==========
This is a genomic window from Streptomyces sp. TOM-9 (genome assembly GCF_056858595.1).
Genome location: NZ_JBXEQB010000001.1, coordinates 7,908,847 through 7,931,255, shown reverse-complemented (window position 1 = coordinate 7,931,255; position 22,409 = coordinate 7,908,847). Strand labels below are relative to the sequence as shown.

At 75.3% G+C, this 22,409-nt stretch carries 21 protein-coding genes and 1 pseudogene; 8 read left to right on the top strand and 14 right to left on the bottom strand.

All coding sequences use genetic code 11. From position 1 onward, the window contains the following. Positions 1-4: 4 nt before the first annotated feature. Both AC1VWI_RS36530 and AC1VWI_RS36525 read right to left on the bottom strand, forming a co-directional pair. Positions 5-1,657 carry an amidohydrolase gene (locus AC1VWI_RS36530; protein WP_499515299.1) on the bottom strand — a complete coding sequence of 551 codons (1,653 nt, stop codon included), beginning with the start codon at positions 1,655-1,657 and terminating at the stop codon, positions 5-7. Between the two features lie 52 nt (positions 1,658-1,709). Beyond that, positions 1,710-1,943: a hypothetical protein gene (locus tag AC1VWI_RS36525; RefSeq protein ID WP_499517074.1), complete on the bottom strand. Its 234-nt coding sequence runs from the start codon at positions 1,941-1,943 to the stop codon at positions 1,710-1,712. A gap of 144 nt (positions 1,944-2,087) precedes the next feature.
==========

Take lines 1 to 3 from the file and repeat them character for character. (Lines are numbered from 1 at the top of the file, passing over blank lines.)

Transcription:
This is a genomic window from Streptomyces sp. TOM-9 (genome assembly GCF_056858595.1).
Genome location: NZ_JBXEQB010000001.1, coordinates 7,908,847 through 7,931,255, shown reverse-complemented (window position 1 = coordinate 7,931,255; position 22,409 = coordinate 7,908,847). Strand labels below are relative to the sequence as shown.

At 75.3% G+C, this 22,409-nt stretch carries 21 protein-coding genes and 1 pseudogene; 8 read left to right on the top strand and 14 right to left on the bottom strand.